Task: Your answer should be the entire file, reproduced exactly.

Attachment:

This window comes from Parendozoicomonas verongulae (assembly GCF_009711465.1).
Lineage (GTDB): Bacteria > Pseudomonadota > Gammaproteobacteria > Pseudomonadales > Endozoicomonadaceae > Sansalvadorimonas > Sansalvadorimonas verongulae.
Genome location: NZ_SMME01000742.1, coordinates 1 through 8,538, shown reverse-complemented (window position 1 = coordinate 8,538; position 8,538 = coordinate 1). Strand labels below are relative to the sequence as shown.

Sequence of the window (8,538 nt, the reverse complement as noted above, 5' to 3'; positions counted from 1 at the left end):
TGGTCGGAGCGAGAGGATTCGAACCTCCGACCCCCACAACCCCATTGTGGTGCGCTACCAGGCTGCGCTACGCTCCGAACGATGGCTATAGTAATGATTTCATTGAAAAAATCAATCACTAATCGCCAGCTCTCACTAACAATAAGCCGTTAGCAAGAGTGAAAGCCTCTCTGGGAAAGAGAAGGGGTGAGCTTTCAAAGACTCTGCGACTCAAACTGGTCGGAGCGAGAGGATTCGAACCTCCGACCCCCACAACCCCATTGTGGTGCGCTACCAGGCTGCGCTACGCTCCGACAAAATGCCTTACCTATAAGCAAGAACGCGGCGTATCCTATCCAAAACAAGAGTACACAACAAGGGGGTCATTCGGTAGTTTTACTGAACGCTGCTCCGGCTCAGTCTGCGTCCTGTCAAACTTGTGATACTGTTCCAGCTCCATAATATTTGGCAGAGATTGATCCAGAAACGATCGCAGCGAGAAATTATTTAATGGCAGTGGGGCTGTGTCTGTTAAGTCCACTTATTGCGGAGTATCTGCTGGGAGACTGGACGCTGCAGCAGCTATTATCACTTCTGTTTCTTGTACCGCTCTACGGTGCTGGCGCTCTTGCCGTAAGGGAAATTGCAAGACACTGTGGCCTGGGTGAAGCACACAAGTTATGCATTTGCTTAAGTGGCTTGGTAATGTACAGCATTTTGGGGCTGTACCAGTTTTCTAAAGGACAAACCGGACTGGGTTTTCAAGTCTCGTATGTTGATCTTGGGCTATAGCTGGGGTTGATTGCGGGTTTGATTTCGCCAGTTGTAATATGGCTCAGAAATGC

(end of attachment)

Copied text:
This window comes from Parendozoicomonas verongulae (assembly GCF_009711465.1).
Lineage (GTDB): Bacteria > Pseudomonadota > Gammaproteobacteria > Pseudomonadales > Endozoicomonadaceae > Sansalvadorimonas > Sansalvadorimonas verongulae.
Genome location: NZ_SMME01000742.1, coordinates 1 through 8,538, shown reverse-complemented (window position 1 = coordinate 8,538; position 8,538 = coordinate 1). Strand labels below are relative to the sequence as shown.

Sequence of the window (8,538 nt, the reverse complement as noted above, 5' to 3'; positions counted from 1 at the left end):
TGGTCGGAGCGAGAGGATTCGAACCTCCGACCCCCACAACCCCATTGTGGTGCGCTACCAGGCTGCGCTACGCTCCGAACGATGGCTATAGTAATGATTTCATTGAAAAAATCAATCACTAATCGCCAGCTCTCACTAACAATAAGCCGTTAGCAAGAGTGAAAGCCTCTCTGGGAAAGAGAAGGGGTGAGCTTTCAAAGACTCTGCGACTCAAACTGGTCGGAGCGAGAGGATTCGAACCTCCGACCCCCACAACCCCATTGTGGTGCGCTACCAGGCTGCGCTACGCTCCGACAAAATGCCTTACCTATAAGCAAGAACGCGGCGTATCCTATCCAAAACAAGAGTACACAACAAGGGGGTCATTCGGTAGTTTTACTGAACGCTGCTCCGGCTCAGTCTGCGTCCTGTCAAACTTGTGATACTGTTCCAGCTCCATAATATTTGGCAGAGATTGATCCAGAAACGATCGCAGCGAGAAATTATTTAATGGCAGTGGGGCTGTGTCTGTTAAGTCCACTTATTGCGGAGTATCTGCTGGGAGACTGGACGCTGCAGCAGCTATTATCACTTCTGTTTCTTGTACCGCTCTACGGTGCTGGCGCTCTTGCCGTAAGGGAAATTGCAAGACACTGTGGCCTGGGTGAAGCACACAAGTTATGCATTTGCTTAAGTGGCTTGGTAATGTACAGCATTTTGGGGCTGTACCAGTTTTCTAAAGGACAAACCGGACTGGGTTTTCAAGTCTCGTATGTTGATCTTGGGCTATAGCTGGGGTTGATTGCGGGTTTGATTTCGCCAGTTGTAATATGGCTCAGAAATGC